E-flat Soprano Clarinet
B-flat Soprano Clarinet I-II-III
B-flat Bass Clarinet
B-flat Contrabass Clarinet
B-flat Tenor Saxophone
E-flat Baritone Saxophone
B-flat Trumpet I-II-III-IV-V-VI
Horn in F I-II-III-IV-V-VI-VII-VIII
Percussion I-II-III-IV, including:
- Coil Spring (lg)
- Cymbals (crash (lg) and suspended (2))
- Finger Cymbals
- Gong (Tam-tam)
- Mark Tree
- Railroad Tie
- Snare Drum
- Tom-Toms (4)
- Tubular Bells
None discovered thus far.
pas.sage n 1: the action or process of passing from one place or condition to another 2a: a road, path, channel, or course by which something can pass 3a: a specific act of traveling ...4: ENACTMENT 5a: INCIDENT 5b: something that takes place between two persons mutually...
3: pass n 1: the act or an instance of passing: PASSAGE 2: REALIZATION (brought their dreams to pass) 3: a usually difficult or disturbing state of affairs...7: a refusal to bid, bet, or draw an additional card.....
2pass vb 1: GO 1, PROCEED 2a: to go away: DEPART b: DIE...11: to go beyond...
Definitions from Webster's New Encyclopedic Dictionary 1993, Black Dog & Leventhal Publishers Inc. New York
In the spring of 1997 I was approached by Barry Johnson, the director of bands at Lamar University in Beaumont Texas about writing a piece for his band which would be a memorial piece for his mentor, Fisher Tull. Unfortunately for me, I had not ever had the opportunity to meet Mickey Tull, since he passed away the very day I arrived in Huntsville to teach at Sam Houston State University. But, I certainly got to know him through the myriad of stories that his colleagues told about him, and his widow taught in the office next to me. What I learned of him was his sense of humor, his optimistic outlook on life and his love of producing great music. What sort of piece could his memorial from me be?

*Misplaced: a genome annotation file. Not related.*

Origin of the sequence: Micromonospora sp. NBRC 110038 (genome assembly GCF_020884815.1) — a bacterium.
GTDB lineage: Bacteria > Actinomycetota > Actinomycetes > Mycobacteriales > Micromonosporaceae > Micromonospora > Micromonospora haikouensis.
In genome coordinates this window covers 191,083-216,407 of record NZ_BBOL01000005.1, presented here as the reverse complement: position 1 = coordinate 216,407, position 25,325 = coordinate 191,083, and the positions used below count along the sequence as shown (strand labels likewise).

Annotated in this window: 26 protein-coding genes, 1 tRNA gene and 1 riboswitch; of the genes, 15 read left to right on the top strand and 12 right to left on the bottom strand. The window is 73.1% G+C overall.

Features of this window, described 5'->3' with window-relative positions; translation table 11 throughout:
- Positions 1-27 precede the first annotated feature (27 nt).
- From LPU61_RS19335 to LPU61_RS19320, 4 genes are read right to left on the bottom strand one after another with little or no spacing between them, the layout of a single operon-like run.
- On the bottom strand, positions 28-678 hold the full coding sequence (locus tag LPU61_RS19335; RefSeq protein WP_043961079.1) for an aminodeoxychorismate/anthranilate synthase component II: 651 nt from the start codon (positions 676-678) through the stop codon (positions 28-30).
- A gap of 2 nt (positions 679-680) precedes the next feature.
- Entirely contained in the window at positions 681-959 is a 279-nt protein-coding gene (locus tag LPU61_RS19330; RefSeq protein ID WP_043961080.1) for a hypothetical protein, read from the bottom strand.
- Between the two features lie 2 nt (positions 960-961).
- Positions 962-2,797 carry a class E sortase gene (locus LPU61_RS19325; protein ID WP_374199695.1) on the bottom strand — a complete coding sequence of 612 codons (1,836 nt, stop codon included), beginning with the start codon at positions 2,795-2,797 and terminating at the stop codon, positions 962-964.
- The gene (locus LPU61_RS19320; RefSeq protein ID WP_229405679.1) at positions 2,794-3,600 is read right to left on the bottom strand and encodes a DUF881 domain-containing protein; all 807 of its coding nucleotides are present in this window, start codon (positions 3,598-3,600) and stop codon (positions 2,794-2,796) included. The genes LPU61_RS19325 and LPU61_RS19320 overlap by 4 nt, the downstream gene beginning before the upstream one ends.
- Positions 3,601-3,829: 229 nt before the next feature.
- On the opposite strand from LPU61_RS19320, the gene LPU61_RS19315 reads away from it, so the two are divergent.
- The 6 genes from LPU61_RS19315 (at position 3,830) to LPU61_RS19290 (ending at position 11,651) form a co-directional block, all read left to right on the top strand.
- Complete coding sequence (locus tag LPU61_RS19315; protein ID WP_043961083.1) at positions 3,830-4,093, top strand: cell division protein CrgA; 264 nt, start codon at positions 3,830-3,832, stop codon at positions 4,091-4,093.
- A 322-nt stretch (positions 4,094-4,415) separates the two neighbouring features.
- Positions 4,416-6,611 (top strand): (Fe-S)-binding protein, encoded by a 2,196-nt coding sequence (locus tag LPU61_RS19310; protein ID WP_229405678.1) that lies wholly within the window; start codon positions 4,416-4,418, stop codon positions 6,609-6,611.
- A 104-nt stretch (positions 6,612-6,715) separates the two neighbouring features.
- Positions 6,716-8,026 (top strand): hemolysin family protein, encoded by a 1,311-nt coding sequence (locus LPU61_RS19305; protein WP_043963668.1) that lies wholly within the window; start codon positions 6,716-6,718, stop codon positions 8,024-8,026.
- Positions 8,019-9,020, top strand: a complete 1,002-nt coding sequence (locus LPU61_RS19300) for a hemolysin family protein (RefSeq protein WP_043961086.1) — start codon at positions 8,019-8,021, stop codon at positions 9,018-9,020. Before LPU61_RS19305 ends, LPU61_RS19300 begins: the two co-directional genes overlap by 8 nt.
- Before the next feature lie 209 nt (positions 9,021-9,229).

In the end, I tried to write a narrative piece that would describe the last part of one’s journey, which is not really an end, but a door that must be traversed. What is this passage like? Certainly there’s a large degree of unacceptance that this part of the journey has to undertaken at all, and there’s a struggle to maintain the status quo rather than to let go and pass through. A decent amount of nostalgia or reminiscing is present (especially of those fond mischievous moments), acting almost like a balm or a redemptive space, but it’s not a time that can last – the journey is inexorable in its drive, and soon you have to pass from life through death to whatever lays beyond that door for you. For Mickey as a Christian, that door took him away from the pain of his illness to a paradise that comes from his acceptance of Christ as Lord. However! This passage is not easily undertaken – it is fought against, worried over, and the acceptance of the inevitable does not come with ease, however strong one’s faith may be.
-Program Note by Frank Felice
None discovered thus far.
To submit a performance please join The Wind Repertory Project
- Baylor University (Waco, Tx.) Wind Ensemble (J. Eric Wilson, conductor) – 21 March 2013 (CBDNA 2013 National Conference, Greensboro, N.C.)
Works for Winds by This Composer
- Antics (Pagliacciata)
- Ecstatic Cling (2018)
- Fanfare and Dances from the Court of the Woodland King (2004)
- Passage (1997)
- Power Plays (2013)
- Sleight of Band (2000)
- Sunrise at Angler's Roost (2021)
- Three Fanfares (Circle City Fanfare, Campane in Aria, Fanfare for a Common Band) (2007)